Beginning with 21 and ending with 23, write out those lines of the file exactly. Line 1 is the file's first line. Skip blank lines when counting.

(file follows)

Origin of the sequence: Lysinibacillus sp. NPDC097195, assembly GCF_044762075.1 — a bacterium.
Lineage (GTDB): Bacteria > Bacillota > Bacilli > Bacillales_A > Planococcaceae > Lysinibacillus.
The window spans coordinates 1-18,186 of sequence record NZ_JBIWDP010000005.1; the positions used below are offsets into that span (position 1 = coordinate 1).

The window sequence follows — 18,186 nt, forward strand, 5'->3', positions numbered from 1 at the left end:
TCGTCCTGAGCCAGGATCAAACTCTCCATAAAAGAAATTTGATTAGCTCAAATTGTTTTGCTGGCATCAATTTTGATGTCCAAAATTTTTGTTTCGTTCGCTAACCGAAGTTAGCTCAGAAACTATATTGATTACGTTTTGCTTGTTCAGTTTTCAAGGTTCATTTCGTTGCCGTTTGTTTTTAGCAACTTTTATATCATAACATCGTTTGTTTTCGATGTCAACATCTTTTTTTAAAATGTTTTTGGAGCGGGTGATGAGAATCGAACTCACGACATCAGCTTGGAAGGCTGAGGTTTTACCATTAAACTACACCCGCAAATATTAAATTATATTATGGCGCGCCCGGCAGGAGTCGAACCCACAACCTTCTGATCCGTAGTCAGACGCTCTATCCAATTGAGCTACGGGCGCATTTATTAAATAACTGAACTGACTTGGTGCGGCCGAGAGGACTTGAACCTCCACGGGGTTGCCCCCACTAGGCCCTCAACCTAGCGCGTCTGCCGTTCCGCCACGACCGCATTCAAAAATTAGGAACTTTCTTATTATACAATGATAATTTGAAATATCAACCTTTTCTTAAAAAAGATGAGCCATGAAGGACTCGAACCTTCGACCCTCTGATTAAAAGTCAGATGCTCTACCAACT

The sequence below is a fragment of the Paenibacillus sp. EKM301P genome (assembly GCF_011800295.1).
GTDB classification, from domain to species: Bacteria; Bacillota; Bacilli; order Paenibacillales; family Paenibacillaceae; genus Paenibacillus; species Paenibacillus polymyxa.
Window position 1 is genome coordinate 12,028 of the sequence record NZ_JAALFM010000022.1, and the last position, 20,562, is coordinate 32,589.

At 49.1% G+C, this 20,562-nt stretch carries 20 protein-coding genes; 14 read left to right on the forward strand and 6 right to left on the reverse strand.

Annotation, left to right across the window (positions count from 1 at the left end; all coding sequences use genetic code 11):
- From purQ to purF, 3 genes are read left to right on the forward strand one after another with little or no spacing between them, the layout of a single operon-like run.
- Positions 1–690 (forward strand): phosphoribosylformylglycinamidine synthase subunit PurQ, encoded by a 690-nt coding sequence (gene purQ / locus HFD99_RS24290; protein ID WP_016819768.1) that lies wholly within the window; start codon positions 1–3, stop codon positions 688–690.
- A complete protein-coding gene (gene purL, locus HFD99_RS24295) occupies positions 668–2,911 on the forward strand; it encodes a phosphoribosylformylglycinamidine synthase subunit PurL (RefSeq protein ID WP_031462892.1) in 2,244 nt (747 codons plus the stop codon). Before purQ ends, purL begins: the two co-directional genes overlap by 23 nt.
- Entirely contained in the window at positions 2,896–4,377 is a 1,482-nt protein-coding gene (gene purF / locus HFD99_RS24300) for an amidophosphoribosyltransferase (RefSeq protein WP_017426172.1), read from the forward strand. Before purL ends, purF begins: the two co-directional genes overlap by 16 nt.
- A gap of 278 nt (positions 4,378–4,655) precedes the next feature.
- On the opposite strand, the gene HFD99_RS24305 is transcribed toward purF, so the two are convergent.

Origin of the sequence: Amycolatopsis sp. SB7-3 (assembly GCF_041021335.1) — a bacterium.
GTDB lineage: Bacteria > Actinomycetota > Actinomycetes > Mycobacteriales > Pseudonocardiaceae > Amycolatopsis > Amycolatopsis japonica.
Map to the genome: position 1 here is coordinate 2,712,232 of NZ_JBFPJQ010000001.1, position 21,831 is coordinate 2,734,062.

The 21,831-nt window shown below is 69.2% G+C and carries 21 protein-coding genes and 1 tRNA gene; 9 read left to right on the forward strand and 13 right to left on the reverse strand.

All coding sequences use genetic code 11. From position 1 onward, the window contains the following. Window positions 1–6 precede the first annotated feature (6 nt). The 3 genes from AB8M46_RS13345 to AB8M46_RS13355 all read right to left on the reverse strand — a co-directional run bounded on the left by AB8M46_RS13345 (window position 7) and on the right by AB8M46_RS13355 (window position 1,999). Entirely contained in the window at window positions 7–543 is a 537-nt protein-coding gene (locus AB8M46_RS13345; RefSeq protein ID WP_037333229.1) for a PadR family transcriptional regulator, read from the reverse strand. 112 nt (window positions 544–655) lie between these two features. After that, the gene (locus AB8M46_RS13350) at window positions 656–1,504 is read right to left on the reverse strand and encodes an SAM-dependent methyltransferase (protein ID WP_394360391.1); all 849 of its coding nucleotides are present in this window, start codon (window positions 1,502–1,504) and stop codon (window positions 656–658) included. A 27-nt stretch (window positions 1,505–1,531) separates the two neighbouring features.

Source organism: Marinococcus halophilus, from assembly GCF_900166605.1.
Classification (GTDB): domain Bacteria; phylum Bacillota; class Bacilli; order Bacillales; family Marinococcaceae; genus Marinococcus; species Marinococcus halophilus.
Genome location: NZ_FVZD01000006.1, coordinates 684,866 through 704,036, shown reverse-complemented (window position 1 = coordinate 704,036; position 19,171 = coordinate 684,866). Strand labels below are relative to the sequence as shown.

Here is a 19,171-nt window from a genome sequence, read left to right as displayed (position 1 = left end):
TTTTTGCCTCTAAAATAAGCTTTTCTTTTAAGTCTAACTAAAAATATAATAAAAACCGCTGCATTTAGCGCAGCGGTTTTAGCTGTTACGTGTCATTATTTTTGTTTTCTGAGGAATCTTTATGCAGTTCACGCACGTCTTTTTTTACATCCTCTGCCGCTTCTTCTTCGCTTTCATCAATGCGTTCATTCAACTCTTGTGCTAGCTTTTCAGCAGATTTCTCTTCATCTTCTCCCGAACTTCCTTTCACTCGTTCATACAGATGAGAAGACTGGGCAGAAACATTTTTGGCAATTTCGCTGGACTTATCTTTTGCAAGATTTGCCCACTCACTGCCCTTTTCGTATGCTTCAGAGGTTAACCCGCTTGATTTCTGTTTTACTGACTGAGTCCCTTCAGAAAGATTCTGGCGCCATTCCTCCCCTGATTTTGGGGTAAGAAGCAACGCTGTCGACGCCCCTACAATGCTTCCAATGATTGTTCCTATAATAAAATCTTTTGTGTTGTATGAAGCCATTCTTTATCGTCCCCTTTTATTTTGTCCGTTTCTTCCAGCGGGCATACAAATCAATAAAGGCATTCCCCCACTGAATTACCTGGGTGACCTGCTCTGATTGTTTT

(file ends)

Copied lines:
All coding sequences use genetic code 11. From position 1 onward, the window contains the following. Window positions 1–6 precede the first annotated feature (6 nt). The 3 genes from AB8M46_RS13345 to AB8M46_RS13355 all read right to left on the reverse strand — a co-directional run bounded on the left by AB8M46_RS13345 (window position 7) and on the right by AB8M46_RS13355 (window position 1,999). Entirely contained in the window at window positions 7–543 is a 537-nt protein-coding gene (locus AB8M46_RS13345; RefSeq protein ID WP_037333229.1) for a PadR family transcriptional regulator, read from the reverse strand. 112 nt (window positions 544–655) lie between these two features. After that, the gene (locus AB8M46_RS13350) at window positions 656–1,504 is read right to left on the reverse strand and encodes an SAM-dependent methyltransferase (protein ID WP_394360391.1); all 849 of its coding nucleotides are present in this window, start codon (window positions 1,502–1,504) and stop codon (window positions 656–658) included. A 27-nt stretch (window positions 1,505–1,531) separates the two neighbouring features.

Source organism: Marinococcus halophilus, from assembly GCF_900166605.1.
Classification (GTDB): domain Bacteria; phylum Bacillota; class Bacilli; order Bacillales; family Marinococcaceae; genus Marinococcus; species Marinococcus halophilus.